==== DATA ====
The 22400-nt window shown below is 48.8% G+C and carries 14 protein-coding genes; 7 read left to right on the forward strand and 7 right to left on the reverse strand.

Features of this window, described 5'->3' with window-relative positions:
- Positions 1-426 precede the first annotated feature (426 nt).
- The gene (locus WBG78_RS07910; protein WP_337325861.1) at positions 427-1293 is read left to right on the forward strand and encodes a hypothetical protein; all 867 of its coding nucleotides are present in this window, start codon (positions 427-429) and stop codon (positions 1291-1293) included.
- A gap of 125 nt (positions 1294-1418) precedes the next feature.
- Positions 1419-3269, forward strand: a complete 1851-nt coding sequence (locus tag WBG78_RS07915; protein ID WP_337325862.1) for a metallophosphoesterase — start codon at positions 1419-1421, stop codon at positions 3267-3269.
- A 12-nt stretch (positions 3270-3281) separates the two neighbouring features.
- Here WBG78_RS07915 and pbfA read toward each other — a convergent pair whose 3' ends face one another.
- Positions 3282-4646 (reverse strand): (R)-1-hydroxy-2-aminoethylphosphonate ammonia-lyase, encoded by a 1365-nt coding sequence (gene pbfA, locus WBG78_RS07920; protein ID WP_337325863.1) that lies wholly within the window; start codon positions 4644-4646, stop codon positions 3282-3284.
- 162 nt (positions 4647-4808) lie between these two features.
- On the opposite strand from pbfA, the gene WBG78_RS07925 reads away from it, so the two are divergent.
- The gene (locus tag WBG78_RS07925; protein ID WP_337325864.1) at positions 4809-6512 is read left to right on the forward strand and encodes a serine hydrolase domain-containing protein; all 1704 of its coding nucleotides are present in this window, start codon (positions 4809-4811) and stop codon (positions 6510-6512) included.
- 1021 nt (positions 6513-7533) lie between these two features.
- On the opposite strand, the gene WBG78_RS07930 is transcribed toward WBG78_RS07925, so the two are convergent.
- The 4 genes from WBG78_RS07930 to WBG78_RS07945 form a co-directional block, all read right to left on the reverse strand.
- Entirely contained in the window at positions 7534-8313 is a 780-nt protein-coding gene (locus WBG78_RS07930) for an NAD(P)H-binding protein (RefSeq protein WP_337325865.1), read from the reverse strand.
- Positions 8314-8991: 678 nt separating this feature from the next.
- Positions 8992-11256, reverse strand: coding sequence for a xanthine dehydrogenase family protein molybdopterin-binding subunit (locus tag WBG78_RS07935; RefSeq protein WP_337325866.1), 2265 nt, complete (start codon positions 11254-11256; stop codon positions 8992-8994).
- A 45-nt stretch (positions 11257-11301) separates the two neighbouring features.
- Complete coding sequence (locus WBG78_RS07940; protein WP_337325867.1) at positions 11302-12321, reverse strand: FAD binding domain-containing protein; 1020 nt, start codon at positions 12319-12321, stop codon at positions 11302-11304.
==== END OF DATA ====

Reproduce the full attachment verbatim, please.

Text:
The 22400-nt window shown below is 48.8% G+C and carries 14 protein-coding genes; 7 read left to right on the forward strand and 7 right to left on the reverse strand.

Features of this window, described 5'->3' with window-relative positions:
- Positions 1-426 precede the first annotated feature (426 nt).
- The gene (locus WBG78_RS07910; protein WP_337325861.1) at positions 427-1293 is read left to right on the forward strand and encodes a hypothetical protein; all 867 of its coding nucleotides are present in this window, start codon (positions 427-429) and stop codon (positions 1291-1293) included.
- A gap of 125 nt (positions 1294-1418) precedes the next feature.
- Positions 1419-3269, forward strand: a complete 1851-nt coding sequence (locus tag WBG78_RS07915; protein ID WP_337325862.1) for a metallophosphoesterase — start codon at positions 1419-1421, stop codon at positions 3267-3269.
- A 12-nt stretch (positions 3270-3281) separates the two neighbouring features.
- Here WBG78_RS07915 and pbfA read toward each other — a convergent pair whose 3' ends face one another.
- Positions 3282-4646 (reverse strand): (R)-1-hydroxy-2-aminoethylphosphonate ammonia-lyase, encoded by a 1365-nt coding sequence (gene pbfA, locus WBG78_RS07920; protein ID WP_337325863.1) that lies wholly within the window; start codon positions 4644-4646, stop codon positions 3282-3284.
- 162 nt (positions 4647-4808) lie between these two features.
- On the opposite strand from pbfA, the gene WBG78_RS07925 reads away from it, so the two are divergent.
- The gene (locus tag WBG78_RS07925; protein ID WP_337325864.1) at positions 4809-6512 is read left to right on the forward strand and encodes a serine hydrolase domain-containing protein; all 1704 of its coding nucleotides are present in this window, start codon (positions 4809-4811) and stop codon (positions 6510-6512) included.
- 1021 nt (positions 6513-7533) lie between these two features.
- On the opposite strand, the gene WBG78_RS07930 is transcribed toward WBG78_RS07925, so the two are convergent.
- The 4 genes from WBG78_RS07930 to WBG78_RS07945 form a co-directional block, all read right to left on the reverse strand.
- Entirely contained in the window at positions 7534-8313 is a 780-nt protein-coding gene (locus WBG78_RS07930) for an NAD(P)H-binding protein (RefSeq protein WP_337325865.1), read from the reverse strand.
- Positions 8314-8991: 678 nt separating this feature from the next.
- Positions 8992-11256, reverse strand: coding sequence for a xanthine dehydrogenase family protein molybdopterin-binding subunit (locus tag WBG78_RS07935; RefSeq protein WP_337325866.1), 2265 nt, complete (start codon positions 11254-11256; stop codon positions 8992-8994).
- A 45-nt stretch (positions 11257-11301) separates the two neighbouring features.
- Complete coding sequence (locus WBG78_RS07940; protein WP_337325867.1) at positions 11302-12321, reverse strand: FAD binding domain-containing protein; 1020 nt, start codon at positions 12319-12321, stop codon at positions 11302-11304.